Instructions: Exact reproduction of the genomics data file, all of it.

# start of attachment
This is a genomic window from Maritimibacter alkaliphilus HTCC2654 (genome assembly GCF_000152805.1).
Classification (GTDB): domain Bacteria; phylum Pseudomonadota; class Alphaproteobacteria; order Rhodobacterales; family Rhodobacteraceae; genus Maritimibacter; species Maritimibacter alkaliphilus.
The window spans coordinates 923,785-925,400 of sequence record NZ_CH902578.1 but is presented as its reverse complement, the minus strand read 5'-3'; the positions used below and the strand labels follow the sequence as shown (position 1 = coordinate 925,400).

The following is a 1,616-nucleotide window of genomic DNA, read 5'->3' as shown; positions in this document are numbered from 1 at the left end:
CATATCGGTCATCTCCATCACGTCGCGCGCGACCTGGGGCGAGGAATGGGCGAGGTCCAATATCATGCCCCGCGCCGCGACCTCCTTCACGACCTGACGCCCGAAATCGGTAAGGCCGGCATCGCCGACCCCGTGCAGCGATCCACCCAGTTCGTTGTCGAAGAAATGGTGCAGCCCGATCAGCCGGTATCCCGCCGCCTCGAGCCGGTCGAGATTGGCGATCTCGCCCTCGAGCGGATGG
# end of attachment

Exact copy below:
This is a genomic window from Maritimibacter alkaliphilus HTCC2654 (genome assembly GCF_000152805.1).
Classification (GTDB): domain Bacteria; phylum Pseudomonadota; class Alphaproteobacteria; order Rhodobacterales; family Rhodobacteraceae; genus Maritimibacter; species Maritimibacter alkaliphilus.
The window spans coordinates 923,785-925,400 of sequence record NZ_CH902578.1 but is presented as its reverse complement, the minus strand read 5'-3'; the positions used below and the strand labels follow the sequence as shown (position 1 = coordinate 925,400).

The following is a 1,616-nucleotide window of genomic DNA, read 5'->3' as shown; positions in this document are numbered from 1 at the left end:
CATATCGGTCATCTCCATCACGTCGCGCGCGACCTGGGGCGAGGAATGGGCGAGGTCCAATATCATGCCCCGCGCCGCGACCTCCTTCACGACCTGACGCCCGAAATCGGTAAGGCCGGCATCGCCGACCCCGTGCAGCGATCCACCCAGTTCGTTGTCGAAGAAATGGTGCAGCCCGATCAGCCGGTATCCCGCCGCCTCGAGCCGGTCGAGATTGGCGATCTCGCCCTCGAGCGGATGG